Although I have covered using Firebase Authentication with FirebaseUI, I figured I haven’t covered the traditional way of implementing Firebase Authentication which allows you to use your own authentication screen.

Back to the basics! This one is going to be quick and easy. You don’t want to waste time reading useless jargain and I don’t particularly feel like spending too long today on this. Let’s get to it.

This will cover how to perform Firebase Auth operations like signing in, signing up, and logging out. I assume you know how to make a UI with an EditText and a listener on it so none of that here.

Import the Dependency

Add this to your app-level  build.gradle file.

Initialise FirebaseAuth

If you try to do anything before initialising, crash goes your app.

Get Current User and User ID

These are the bread and butter methods of authentication: getting your user and his UID to use in the database, cloud messaging, or other stuff. If your user isn’t signed in, both of these will simply return null.

Signing Up New Users

Firebase Authentication allows you to use different authentication providers in your app. In the Firebase Console > Authentication > Sign-in Method, enable the providers you intend to use. (Note that for each, different setup will be required).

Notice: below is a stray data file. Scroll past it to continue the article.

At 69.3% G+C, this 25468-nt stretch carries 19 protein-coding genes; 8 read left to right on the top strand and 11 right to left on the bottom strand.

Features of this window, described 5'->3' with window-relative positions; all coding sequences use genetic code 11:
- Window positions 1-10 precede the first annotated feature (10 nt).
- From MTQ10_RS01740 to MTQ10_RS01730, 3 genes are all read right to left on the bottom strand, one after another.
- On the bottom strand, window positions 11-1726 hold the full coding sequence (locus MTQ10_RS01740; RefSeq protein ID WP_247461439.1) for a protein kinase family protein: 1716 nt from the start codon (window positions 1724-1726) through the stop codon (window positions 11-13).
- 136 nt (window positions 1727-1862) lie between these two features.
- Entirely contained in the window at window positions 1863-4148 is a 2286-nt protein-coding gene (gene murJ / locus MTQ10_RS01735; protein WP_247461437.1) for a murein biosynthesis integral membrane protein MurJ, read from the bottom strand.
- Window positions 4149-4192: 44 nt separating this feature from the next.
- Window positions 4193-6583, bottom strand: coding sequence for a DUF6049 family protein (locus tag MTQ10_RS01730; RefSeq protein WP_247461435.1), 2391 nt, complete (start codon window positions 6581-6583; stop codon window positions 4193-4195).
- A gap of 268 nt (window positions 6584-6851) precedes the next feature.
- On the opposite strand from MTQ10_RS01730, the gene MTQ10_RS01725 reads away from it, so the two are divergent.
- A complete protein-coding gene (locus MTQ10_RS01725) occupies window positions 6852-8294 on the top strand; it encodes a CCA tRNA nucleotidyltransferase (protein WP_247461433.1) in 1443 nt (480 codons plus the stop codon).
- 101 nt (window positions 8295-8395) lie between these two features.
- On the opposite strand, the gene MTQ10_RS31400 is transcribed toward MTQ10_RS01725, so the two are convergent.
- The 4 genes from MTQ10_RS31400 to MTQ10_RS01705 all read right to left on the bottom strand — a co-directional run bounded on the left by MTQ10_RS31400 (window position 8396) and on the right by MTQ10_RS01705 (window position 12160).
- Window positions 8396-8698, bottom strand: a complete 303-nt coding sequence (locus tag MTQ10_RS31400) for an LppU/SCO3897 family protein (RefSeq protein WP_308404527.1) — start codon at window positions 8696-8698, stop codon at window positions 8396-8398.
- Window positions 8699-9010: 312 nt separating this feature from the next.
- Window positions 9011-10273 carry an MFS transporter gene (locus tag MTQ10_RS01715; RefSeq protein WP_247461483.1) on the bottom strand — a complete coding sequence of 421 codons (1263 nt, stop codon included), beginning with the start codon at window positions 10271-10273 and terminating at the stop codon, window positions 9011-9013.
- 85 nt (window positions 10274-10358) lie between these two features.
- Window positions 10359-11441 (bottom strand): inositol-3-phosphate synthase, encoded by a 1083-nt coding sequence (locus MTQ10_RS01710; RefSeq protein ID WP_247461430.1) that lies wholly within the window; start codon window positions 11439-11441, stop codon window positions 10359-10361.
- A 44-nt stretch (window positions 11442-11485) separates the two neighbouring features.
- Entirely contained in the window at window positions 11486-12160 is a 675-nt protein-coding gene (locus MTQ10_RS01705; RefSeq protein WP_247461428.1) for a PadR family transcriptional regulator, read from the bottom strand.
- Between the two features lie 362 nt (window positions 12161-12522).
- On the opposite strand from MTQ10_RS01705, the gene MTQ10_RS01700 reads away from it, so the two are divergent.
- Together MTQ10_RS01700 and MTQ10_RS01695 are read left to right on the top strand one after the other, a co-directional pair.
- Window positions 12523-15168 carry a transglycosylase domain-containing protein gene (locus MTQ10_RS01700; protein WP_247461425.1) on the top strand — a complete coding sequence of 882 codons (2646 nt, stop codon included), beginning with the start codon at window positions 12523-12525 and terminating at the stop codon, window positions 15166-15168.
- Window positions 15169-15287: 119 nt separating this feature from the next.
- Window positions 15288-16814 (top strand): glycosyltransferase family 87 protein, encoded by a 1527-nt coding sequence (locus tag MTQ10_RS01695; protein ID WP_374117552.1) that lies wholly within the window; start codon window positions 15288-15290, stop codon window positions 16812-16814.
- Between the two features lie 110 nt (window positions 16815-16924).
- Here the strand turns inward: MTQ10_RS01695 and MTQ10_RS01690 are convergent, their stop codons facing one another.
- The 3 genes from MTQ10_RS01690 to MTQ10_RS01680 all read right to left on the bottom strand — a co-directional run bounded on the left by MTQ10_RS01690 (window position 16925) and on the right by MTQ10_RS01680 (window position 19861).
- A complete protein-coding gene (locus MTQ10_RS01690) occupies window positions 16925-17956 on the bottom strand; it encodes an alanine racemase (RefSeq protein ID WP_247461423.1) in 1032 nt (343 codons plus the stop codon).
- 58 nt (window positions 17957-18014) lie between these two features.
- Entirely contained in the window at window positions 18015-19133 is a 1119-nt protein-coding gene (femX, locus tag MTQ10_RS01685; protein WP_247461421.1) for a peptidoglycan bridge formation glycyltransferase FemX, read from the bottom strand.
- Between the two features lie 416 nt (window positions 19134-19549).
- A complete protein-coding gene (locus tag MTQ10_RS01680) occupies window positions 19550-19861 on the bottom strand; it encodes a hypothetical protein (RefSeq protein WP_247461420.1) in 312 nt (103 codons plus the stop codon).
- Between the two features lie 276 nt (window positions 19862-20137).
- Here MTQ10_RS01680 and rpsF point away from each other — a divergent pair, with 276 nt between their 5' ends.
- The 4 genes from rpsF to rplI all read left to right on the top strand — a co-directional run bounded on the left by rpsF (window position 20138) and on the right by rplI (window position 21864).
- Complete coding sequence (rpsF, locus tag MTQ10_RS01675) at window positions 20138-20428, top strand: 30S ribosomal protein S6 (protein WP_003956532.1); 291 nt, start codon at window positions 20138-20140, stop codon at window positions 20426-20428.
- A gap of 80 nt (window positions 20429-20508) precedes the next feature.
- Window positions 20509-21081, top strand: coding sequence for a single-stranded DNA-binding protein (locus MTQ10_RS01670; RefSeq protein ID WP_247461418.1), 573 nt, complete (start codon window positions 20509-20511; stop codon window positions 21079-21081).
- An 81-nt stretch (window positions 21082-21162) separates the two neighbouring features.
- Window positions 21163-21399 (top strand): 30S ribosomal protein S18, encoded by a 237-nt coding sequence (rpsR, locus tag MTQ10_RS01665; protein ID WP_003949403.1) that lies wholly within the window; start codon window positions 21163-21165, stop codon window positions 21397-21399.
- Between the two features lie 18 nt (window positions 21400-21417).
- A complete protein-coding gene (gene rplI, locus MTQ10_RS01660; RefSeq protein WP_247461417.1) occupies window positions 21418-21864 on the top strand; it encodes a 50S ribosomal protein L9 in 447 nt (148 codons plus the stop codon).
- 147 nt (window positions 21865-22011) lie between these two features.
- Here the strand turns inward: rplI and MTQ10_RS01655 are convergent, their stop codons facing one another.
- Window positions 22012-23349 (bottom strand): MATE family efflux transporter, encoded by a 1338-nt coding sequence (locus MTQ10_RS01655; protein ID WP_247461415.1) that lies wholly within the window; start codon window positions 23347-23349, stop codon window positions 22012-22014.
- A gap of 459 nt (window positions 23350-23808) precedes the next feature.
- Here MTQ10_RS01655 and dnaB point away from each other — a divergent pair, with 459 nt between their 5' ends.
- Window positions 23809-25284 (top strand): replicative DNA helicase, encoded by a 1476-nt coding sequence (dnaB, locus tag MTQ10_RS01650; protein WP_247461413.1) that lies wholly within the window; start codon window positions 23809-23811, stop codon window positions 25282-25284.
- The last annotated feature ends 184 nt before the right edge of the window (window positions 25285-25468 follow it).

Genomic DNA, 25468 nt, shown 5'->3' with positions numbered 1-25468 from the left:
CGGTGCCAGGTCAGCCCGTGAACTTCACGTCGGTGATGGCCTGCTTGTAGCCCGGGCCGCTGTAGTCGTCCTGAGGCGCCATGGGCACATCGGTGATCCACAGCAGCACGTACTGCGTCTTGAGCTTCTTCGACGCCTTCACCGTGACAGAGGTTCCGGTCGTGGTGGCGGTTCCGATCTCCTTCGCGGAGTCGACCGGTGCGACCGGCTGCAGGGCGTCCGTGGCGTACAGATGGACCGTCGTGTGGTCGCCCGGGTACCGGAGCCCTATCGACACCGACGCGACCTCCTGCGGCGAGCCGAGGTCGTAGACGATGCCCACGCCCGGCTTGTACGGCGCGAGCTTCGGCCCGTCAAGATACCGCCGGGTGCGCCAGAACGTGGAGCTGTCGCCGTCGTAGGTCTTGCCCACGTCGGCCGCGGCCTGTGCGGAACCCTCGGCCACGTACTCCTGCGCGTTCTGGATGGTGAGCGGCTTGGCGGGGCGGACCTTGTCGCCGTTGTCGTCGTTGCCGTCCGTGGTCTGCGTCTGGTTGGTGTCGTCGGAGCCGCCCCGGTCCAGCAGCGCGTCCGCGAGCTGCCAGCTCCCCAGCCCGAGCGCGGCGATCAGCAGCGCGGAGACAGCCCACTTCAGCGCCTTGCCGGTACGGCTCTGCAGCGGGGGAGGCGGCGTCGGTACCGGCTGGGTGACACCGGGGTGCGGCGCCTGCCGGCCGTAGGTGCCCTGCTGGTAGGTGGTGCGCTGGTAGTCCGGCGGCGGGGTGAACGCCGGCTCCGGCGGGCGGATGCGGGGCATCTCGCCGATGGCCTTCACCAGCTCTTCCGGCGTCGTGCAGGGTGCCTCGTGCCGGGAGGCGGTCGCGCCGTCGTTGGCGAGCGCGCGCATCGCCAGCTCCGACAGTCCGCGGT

For now, we’ll only cover the standard email-password authentication provider. If you want me to cover how to authenticate with other providers like Facebook and Google, leave it in the comments.

Code snippet taken from the Firebase docs

Add this method to your submit button’s onClickListener or something. You pass in an email and password and I’m sure you can guess the rest.

Sign in Existing Users

Once again, this is just for the standard email-password provider.

Same story as signing up. You got the method, pass in the email and password and Firebase does the magic with callbacks for you to do your stuff when Firebase is done doing its stuff.

Accessing User Information

Code snippet taken from the Firebase docs

Once your user is signed in and the current user won’t be null, you can access information you’ll need to deliver a good app experience.